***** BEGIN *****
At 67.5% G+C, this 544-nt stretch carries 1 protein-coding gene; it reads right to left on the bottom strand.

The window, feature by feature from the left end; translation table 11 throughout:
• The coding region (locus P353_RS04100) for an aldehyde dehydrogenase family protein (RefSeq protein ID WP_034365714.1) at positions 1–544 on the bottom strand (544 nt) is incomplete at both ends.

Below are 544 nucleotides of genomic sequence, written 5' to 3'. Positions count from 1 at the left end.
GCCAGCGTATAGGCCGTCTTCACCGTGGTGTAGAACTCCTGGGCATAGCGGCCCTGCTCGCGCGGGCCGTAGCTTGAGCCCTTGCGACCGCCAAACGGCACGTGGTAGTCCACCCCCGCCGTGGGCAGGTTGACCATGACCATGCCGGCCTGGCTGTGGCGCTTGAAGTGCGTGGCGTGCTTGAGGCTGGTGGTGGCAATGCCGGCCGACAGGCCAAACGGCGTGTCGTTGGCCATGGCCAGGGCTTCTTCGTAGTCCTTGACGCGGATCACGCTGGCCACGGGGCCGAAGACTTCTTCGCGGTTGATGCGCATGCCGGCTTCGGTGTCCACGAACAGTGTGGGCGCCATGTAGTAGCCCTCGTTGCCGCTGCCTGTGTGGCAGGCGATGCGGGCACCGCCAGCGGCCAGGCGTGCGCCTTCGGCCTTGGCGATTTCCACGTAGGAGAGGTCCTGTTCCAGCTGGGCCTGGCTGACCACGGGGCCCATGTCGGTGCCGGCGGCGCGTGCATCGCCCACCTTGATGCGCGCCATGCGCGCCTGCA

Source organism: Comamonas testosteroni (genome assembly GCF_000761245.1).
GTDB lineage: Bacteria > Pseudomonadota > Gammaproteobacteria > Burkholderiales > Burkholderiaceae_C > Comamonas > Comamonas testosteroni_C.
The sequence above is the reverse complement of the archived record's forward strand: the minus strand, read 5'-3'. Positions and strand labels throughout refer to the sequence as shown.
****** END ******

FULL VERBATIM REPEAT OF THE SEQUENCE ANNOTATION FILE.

At 67.5% G+C, this 544-nt stretch carries 1 protein-coding gene; it reads right to left on the bottom strand.

The window, feature by feature from the left end; translation table 11 throughout:
• The coding region (locus P353_RS04100) for an aldehyde dehydrogenase family protein (RefSeq protein ID WP_034365714.1) at positions 1–544 on the bottom strand (544 nt) is incomplete at both ends.

Below are 544 nucleotides of genomic sequence, written 5' to 3'. Positions count from 1 at the left end.
GCCAGCGTATAGGCCGTCTTCACCGTGGTGTAGAACTCCTGGGCATAGCGGCCCTGCTCGCGCGGGCCGTAGCTTGAGCCCTTGCGACCGCCAAACGGCACGTGGTAGTCCACCCCCGCCGTGGGCAGGTTGACCATGACCATGCCGGCCTGGCTGTGGCGCTTGAAGTGCGTGGCGTGCTTGAGGCTGGTGGTGGCAATGCCGGCCGACAGGCCAAACGGCGTGTCGTTGGCCATGGCCAGGGCTTCTTCGTAGTCCTTGACGCGGATCACGCTGGCCACGGGGCCGAAGACTTCTTCGCGGTTGATGCGCATGCCGGCTTCGGTGTCCACGAACAGTGTGGGCGCCATGTAGTAGCCCTCGTTGCCGCTGCCTGTGTGGCAGGCGATGCGGGCACCGCCAGCGGCCAGGCGTGCGCCTTCGGCCTTGGCGATTTCCACGTAGGAGAGGTCCTGTTCCAGCTGGGCCTGGCTGACCACGGGGCCCATGTCGGTGCCGGCGGCGCGTGCATCGCCCACCTTGATGCGCGCCATGCGCGCCTGCA

Source organism: Comamonas testosteroni (genome assembly GCF_000761245.1).
GTDB lineage: Bacteria > Pseudomonadota > Gammaproteobacteria > Burkholderiales > Burkholderiaceae_C > Comamonas > Comamonas testosteroni_C.
The sequence above is the reverse complement of the archived record's forward strand: the minus strand, read 5'-3'. Positions and strand labels throughout refer to the sequence as shown.